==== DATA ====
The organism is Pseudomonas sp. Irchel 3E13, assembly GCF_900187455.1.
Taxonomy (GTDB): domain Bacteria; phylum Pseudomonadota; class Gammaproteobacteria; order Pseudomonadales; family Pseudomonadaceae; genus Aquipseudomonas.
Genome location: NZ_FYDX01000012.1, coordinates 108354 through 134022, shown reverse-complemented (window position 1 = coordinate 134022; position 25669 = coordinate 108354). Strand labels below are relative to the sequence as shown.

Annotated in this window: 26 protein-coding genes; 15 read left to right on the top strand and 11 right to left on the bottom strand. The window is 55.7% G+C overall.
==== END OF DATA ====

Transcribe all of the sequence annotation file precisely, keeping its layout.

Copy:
The organism is Pseudomonas sp. Irchel 3E13, assembly GCF_900187455.1.
Taxonomy (GTDB): domain Bacteria; phylum Pseudomonadota; class Gammaproteobacteria; order Pseudomonadales; family Pseudomonadaceae; genus Aquipseudomonas.
Genome location: NZ_FYDX01000012.1, coordinates 108354 through 134022, shown reverse-complemented (window position 1 = coordinate 134022; position 25669 = coordinate 108354). Strand labels below are relative to the sequence as shown.

Annotated in this window: 26 protein-coding genes; 15 read left to right on the top strand and 11 right to left on the bottom strand. The window is 55.7% G+C overall.